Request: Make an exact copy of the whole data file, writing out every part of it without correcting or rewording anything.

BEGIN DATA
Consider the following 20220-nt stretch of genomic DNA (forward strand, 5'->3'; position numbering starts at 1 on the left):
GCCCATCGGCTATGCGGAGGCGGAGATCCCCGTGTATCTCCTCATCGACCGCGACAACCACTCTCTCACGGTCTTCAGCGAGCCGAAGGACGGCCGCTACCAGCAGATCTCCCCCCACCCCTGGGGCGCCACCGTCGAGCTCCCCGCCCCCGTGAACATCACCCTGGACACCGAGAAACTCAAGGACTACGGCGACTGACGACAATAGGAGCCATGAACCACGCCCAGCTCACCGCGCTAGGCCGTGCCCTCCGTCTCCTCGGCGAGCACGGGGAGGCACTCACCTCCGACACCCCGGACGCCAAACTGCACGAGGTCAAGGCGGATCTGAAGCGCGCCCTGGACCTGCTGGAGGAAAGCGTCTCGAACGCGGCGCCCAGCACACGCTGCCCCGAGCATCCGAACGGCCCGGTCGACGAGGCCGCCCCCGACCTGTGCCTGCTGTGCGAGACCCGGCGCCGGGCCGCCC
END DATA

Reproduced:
Consider the following 20220-nt stretch of genomic DNA (forward strand, 5'->3'; position numbering starts at 1 on the left):
GCCCATCGGCTATGCGGAGGCGGAGATCCCCGTGTATCTCCTCATCGACCGCGACAACCACTCTCTCACGGTCTTCAGCGAGCCGAAGGACGGCCGCTACCAGCAGATCTCCCCCCACCCCTGGGGCGCCACCGTCGAGCTCCCCGCCCCCGTGAACATCACCCTGGACACCGAGAAACTCAAGGACTACGGCGACTGACGACAATAGGAGCCATGAACCACGCCCAGCTCACCGCGCTAGGCCGTGCCCTCCGTCTCCTCGGCGAGCACGGGGAGGCACTCACCTCCGACACCCCGGACGCCAAACTGCACGAGGTCAAGGCGGATCTGAAGCGCGCCCTGGACCTGCTGGAGGAAAGCGTCTCGAACGCGGCGCCCAGCACACGCTGCCCCGAGCATCCGAACGGCCCGGTCGACGAGGCCGCCCCCGACCTGTGCCTGCTGTGCGAGACCCGGCGCCGGGCCGCCC